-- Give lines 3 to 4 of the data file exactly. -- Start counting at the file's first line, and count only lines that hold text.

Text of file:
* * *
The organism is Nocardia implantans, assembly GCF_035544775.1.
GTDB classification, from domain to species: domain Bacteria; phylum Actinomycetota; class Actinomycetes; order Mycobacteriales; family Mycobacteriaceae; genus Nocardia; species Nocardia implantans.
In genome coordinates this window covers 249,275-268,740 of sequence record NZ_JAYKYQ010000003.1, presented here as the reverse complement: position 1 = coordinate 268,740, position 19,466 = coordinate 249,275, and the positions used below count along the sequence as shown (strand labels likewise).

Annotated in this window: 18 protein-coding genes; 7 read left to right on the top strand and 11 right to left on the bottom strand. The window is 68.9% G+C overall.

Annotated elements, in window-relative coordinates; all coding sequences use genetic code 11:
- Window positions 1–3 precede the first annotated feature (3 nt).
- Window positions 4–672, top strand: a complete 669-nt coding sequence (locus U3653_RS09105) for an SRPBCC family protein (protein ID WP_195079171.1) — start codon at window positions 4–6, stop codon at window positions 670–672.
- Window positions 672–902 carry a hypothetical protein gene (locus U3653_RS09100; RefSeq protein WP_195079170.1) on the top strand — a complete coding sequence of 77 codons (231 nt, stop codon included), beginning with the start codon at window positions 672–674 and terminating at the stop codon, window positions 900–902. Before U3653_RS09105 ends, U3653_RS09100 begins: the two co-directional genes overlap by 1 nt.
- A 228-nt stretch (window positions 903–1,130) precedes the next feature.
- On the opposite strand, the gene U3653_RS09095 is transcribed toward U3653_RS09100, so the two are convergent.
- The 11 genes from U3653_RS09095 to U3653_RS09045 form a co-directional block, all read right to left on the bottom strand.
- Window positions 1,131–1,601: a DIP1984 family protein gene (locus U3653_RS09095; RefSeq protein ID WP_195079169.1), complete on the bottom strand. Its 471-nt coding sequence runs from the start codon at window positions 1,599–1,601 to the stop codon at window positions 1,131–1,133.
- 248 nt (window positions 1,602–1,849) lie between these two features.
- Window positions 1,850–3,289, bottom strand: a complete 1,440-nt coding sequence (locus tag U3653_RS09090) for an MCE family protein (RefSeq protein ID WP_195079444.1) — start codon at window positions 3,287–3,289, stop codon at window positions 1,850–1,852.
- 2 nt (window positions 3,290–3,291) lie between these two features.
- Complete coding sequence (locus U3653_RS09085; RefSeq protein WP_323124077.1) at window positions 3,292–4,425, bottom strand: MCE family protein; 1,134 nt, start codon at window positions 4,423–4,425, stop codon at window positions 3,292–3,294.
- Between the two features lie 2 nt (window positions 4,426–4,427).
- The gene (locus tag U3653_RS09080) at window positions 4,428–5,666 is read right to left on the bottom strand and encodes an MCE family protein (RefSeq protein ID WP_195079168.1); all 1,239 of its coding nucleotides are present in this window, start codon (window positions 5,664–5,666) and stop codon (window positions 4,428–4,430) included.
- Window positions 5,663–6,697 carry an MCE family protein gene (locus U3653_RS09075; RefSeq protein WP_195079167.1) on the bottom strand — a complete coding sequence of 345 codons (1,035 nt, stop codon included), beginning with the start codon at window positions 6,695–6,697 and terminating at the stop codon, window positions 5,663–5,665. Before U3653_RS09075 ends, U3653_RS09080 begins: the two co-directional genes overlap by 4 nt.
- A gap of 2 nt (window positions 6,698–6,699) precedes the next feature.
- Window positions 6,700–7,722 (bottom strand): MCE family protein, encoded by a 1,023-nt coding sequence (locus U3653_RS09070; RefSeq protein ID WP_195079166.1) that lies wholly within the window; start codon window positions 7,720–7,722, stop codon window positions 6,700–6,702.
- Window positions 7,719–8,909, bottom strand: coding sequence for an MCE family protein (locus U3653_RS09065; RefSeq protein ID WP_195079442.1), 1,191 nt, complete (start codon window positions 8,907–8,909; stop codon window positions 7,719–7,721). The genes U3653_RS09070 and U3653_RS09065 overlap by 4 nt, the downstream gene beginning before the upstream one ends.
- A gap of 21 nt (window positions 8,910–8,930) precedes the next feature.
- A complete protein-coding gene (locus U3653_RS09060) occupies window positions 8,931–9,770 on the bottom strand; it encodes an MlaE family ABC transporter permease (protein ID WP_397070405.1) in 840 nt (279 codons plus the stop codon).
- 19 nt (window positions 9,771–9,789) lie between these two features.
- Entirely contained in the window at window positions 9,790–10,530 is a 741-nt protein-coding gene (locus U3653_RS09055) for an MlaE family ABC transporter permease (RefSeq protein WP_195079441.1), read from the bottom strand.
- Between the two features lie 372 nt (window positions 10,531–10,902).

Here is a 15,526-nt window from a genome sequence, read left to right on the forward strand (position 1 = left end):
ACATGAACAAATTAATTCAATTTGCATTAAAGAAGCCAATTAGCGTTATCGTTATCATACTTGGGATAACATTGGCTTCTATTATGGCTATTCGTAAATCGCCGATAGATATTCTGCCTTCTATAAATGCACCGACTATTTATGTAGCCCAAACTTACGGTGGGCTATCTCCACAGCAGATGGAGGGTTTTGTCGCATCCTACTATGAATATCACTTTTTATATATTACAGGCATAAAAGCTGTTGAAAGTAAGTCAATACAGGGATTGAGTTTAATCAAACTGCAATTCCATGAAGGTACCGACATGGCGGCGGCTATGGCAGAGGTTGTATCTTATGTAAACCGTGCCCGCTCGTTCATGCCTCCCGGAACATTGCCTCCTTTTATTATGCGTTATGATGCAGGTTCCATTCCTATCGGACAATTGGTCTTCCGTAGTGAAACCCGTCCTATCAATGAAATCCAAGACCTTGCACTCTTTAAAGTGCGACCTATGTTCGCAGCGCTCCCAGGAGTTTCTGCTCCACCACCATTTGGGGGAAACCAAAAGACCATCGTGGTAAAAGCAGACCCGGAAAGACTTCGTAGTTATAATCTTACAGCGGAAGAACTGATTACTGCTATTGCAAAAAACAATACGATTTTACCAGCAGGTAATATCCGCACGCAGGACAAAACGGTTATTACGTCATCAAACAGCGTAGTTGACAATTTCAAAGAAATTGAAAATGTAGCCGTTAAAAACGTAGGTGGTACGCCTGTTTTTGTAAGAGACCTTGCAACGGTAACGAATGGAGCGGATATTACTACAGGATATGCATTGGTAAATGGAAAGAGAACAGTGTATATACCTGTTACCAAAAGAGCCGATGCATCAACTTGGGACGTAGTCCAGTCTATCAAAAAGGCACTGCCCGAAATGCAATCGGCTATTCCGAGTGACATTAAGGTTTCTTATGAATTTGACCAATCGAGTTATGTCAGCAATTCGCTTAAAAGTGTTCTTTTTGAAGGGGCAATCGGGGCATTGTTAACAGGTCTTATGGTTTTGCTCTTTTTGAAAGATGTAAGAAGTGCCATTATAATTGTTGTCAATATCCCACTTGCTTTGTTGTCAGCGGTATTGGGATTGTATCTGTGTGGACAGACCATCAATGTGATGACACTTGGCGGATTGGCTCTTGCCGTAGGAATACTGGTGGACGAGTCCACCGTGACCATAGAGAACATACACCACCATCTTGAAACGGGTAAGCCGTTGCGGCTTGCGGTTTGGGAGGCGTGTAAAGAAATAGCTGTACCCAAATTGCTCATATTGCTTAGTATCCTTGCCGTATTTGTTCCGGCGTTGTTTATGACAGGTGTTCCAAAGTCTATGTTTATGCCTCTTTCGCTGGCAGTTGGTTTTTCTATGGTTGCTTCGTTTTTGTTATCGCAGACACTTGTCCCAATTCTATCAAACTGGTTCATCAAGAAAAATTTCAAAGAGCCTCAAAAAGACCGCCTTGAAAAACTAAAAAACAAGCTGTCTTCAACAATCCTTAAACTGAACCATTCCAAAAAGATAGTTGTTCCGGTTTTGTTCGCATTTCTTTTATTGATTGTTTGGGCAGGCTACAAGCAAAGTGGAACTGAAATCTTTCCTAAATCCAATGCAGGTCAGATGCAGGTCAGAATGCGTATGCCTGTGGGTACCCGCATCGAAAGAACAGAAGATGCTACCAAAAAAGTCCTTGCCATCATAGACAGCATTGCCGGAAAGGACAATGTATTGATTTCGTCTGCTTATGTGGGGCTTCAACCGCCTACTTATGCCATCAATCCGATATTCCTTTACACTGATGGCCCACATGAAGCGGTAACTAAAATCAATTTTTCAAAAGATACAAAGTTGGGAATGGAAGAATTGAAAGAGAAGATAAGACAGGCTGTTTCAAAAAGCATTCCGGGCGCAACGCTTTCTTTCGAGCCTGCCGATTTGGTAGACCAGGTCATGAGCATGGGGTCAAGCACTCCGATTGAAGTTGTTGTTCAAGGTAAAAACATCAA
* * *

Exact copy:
In genome coordinates this window covers 249,275-268,740 of sequence record NZ_JAYKYQ010000003.1, presented here as the reverse complement: position 1 = coordinate 268,740, position 19,466 = coordinate 249,275, and the positions used below count along the sequence as shown (strand labels likewise).

Annotated in this window: 18 protein-coding genes; 7 read left to right on the top strand and 11 right to left on the bottom strand. The window is 68.9% G+C overall.